Earlier in the study, they cited two reports that showed there is a cost to taxpayers but said they were flawed in their methodology and come from anti-immigrant organizations. That statement alone is probably flawed. Who are the "anti-immigrant" organizations? Second, what is the true cost of educating a student at URI when state subsidies are taken into account? Where is that in the report. It's not mentioned either.

Lastly, if in-state tuition were granted to non-US citizens, universities would probably just try to recoup the difference by accepting more out of state students.

Posted by: Patrick at June 15, 2011 10:37 AM

"the instructional cost"

As far as I can tell, that's like saying taxi rides should only be $0.20/mile to meet the 'fuel cost'.

There's a whole lot more than 'instructional cost' to running a University. I don't recall URI pumping the state coffers full of money.

Posted by: mangeek at June 15, 2011 11:50 AM

"Who are the 'anti-immigrant; organizations?"

That's in the report... Federation for American Immigration Reform (FAIR) and the Center for Immigration Studies (CIS). There's also an explanation of why their methodology was flawed.

FAIR determined the cost of in-state tuition by calculating the difference between in-state tuition and out of state tuition and then multiplying the difference by the number of expected additional non-citizen students. This method is flawed because it assumes that the same number of students paying in-state tuition would pursue higher education if forced to pay out of state tuition; an assumption that is certainly inaccurate. Additionally, this method assumes that the instructional cost of having a student attend college is at the out of state tuition rate.

Here's the kicker...

In 2008, the state of Rhode Island provided a subsidy of $3,367 per full time enrolled student (FTE) per year for public research universities/colleges (like URI), and $5,264 per FTE per year for community colleges (CCRI). This subsidy is per full time enrolled student (FTE) regardless of in-state or out of state tuition rates, and regardless of citizenship status. State subsidy budget allocations are not directly affected by the number of non-citizen students, regardless of whether they are paying in-state or out-of-state tuition.
Posted by: Russ at June 15, 2011 12:10 PM

btw, my objection was the implication that Rep. Diaz was lying, which clearly was not the case.

Posted by: Russ at June 15, 2011 12:11 PM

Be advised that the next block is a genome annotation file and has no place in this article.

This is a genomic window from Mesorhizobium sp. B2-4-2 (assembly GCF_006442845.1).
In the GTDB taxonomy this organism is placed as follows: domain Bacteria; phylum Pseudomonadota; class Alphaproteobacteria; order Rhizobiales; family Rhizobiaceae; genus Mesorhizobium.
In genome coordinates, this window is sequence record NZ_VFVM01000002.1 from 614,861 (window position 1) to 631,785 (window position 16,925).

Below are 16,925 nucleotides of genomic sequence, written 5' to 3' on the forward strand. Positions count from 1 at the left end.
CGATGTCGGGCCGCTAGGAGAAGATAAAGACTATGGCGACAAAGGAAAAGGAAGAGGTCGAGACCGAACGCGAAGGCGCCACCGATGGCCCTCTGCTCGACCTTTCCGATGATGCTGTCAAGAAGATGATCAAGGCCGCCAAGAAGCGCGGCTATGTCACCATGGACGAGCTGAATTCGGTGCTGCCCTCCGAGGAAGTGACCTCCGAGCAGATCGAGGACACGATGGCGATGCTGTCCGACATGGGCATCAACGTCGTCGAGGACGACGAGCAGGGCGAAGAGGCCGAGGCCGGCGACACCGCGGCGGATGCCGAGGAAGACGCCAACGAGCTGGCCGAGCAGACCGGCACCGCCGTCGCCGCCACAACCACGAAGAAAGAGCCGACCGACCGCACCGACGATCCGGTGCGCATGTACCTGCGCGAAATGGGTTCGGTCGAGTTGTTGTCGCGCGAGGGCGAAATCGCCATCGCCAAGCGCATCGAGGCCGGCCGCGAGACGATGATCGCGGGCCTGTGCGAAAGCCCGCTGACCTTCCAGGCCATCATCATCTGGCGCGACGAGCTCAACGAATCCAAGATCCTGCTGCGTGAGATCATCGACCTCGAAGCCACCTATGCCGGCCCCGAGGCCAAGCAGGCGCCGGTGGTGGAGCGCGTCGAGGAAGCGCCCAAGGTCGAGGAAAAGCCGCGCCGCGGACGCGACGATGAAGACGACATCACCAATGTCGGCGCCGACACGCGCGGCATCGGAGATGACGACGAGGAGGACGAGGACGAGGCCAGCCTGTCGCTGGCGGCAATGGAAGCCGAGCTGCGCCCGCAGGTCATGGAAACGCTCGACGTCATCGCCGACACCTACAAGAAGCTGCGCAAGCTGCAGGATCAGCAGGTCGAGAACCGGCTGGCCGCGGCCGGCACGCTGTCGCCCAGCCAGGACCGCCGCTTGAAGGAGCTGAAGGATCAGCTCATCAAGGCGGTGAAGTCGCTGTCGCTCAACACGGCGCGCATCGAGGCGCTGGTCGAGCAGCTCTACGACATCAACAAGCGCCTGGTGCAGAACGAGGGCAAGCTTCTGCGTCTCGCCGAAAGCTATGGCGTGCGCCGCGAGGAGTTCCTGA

"There's a whole lot more than 'instructional cost' to running a University. I don't recall URI pumping the state coffers full of money."

Progressive economists and policymakers typically ignore opportunity costs in evaluating their pet proposals, so I'm sure the opportunity cost of foregone revenue from out-of-state students that could have filled those seats is not being considered. The unintended consequence of drawing more illegal immigrants to Rhode Island will also not be considered.

Posted by: Dan at June 15, 2011 1:07 PM

"That's in the report... Federation for American Immigration Reform (FAIR) and the Center for Immigration Studies (CIS)."

Ok, taken from the "About Us" page on FAIR's web site:
"The Federation for American Immigration Reform (FAIR) is a national, nonprofit, public-interest, membership organization of concerned citizens who share a common belief that our nation's immigration policies must be reformed to serve the national interest."

Nothing "anti-immigration" there.

And taken from the CIS "About Us" page:

" In fact, many of us at the Center are animated by a "low-immigration, pro-immigrant" vision of an America that admits fewer immigrants but affords a warmer welcome for those who are admitted."

So this study you cite Russ, alleges bias from the two studies as being "anti-immigrant", but that couldn't be further from the truth, thus putting the study you cite in the same category as they labeled the other two studies. Untrustworthy.

Posted by: Patrick at June 15, 2011 1:38 PM

"Nothing 'anti-immigration' there."

Case closed then. On the other hand...


Federation for American Immigration Reform Washington, D.C. www.fairus.org

Founded in 1978 by John H. Tanton, the Federation for American Immigration Reform (FAIR) is one of the country's best-established anti-immigration groups — and the richest beneficiary among them of the largesse of the infamous Pioneer Fund.

The Fund, which has long subsidized dubious studies of the alleged links between race and intelligence, awarded FAIR $1.2 million between 1985 and 1994, according to the Institute for the Study of Academic Racism. FAIR now says that it has severed its links to the controversial Fund.

Today, FAIR claims a staggering 70,000 members, although that number is almost certainly inflated. Tanton remains on FAIR's board and also is the publisher of The Social Contract Press, which sells racist anti-immigrant tracts.

Dan Stein, the group's executive director, has warned that certain immigrant groups are engaged in "competitive breeding" aimed at diminishing white power. Rick Oltman, FAIR's western representative, has spoken before and worked with the racist Council of Conservative Citizens.